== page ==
Those who have celiac disease have an allergy to gluten, a protein present in cereal grains like wheatberries, durum, emmer, semolina, spelt, farina, farro, graham, rye, barley and triticale.
Gluten is what provides the elastic texture of bread, and it helps certain foods maintain their shape. Think of it as the “glue” that holds food together.
Gluten can be harmful to those with Celiac disease because the protein causes inflammation and damage to the small intestine, the location in which the body absorbs vitamins and essential nutrients from food. Malabsorption can result in malnutrition, weight loss, anemia and stunted growth.
Gluten Intolerance Symptoms
There are over 200 identified symptoms of celiac disease, which means that every case is unique. An estimated 1 percent of the U.S. population is allergic to gluten, but 83 percent of those individuals are undiagnosed.
So how do you know if you may be allergic to gluten? Some of the most common symptoms include:
- Abdominal pain
- Feeling tired or foggy
- Migraine headaches
- Dizziness and feeling off-balance
- Inflammation, pain or swelling in your joints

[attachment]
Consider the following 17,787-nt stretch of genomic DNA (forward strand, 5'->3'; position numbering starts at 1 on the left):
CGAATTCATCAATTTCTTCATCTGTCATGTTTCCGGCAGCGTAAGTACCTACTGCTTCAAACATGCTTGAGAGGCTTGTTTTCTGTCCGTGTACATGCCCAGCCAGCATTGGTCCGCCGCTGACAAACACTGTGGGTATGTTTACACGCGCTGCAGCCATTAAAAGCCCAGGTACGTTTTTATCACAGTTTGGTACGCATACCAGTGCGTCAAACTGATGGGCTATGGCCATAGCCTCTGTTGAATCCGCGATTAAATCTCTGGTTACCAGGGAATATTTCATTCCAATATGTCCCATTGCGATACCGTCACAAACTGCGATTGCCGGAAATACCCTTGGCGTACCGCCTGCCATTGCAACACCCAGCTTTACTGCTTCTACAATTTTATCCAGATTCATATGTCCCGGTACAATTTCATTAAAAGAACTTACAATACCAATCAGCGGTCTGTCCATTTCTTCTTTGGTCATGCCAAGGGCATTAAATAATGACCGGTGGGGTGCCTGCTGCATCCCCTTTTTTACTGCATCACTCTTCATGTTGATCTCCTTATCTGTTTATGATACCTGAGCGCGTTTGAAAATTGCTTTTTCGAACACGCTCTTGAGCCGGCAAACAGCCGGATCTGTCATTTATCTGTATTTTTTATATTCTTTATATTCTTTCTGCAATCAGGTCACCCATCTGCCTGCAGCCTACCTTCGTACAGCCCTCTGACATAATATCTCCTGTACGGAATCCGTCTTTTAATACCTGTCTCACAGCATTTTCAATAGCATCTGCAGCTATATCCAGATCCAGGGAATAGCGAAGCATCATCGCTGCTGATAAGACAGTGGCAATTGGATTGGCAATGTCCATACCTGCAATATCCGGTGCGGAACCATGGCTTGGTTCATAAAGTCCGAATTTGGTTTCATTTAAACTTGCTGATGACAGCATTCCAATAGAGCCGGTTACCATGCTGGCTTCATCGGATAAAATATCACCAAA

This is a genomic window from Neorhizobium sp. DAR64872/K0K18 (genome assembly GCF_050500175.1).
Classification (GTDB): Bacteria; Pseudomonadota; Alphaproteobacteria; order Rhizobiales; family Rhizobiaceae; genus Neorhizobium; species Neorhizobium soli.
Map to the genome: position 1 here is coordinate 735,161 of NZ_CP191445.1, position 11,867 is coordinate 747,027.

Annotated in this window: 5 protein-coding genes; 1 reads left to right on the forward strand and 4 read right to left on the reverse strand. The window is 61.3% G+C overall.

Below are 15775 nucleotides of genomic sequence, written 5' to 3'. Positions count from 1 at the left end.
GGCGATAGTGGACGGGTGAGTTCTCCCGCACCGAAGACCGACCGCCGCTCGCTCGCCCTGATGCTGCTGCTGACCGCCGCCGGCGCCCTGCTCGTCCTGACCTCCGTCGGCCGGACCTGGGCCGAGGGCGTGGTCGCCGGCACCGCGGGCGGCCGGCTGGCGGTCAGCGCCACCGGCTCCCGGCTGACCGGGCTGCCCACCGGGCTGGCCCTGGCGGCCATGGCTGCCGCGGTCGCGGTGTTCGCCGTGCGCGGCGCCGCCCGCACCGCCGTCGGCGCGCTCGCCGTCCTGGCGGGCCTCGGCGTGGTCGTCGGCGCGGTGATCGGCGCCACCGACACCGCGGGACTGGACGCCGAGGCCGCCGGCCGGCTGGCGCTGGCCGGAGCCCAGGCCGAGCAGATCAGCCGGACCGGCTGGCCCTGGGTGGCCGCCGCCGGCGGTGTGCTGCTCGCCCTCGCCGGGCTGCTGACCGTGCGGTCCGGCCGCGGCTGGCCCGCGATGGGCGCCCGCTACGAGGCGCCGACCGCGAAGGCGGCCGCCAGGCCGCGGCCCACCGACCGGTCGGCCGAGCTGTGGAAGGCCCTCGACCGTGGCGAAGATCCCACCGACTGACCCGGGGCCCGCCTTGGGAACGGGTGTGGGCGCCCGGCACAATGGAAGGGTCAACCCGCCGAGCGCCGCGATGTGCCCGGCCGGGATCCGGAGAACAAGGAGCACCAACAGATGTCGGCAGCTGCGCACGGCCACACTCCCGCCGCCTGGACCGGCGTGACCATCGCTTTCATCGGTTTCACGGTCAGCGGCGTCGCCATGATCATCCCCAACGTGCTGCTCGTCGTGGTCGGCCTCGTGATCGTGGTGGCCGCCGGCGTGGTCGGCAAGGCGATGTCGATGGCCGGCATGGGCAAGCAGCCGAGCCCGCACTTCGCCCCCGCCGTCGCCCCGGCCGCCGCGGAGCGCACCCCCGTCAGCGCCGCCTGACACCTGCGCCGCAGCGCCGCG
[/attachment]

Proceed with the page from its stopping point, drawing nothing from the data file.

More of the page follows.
- Anxiety, depression and mood swings
- Hormone imbalances
- Diagnosis of chronic fatigue or fibromyalgia
How Gluten Allergy is Diagnosed
Many digestive conditions can present similar symptoms, so it is important to make an appointment with your doctor or gastroenterologist for proper testing. Celiac disease cannot be diagnosed by answering an online questionnaire or by eating a gluten free diet. It must be diagnosed by a healthcare professional through a blood test.
There are several types of blood tests that screen for celiac disease antibodies, but the tTG-IgA test is the most common. For the test to be effective, you must be consuming gluten. If celiac disease antibodies are present in your blood, your doctor may order a biopsy of your small intestine to confirm whether you are allergic to gluten.
Non-Celiac Gluten Sensitivity
Some people experience symptoms of a gluten allergy but do not have celiac disease. This is often known as non-celiac gluten sensitivity. Although the two conditions share similar symptoms, non-celiac gluten sensitivity does not cause intestinal damage. Research estimates that 18 million Americans have gluten sensitivity, six times the number of Americans who have celiac disease.
Make an Appointment with Your Doctor
Remember that celiac disease is a serious medical condition. If you have symptoms, do not ignore them. Make an appointment with your doctor. Working with your primary care physician, a board-certified gastroenterologist and a registered dietician can help you obtain an accurate diagnosis and prompt treatment.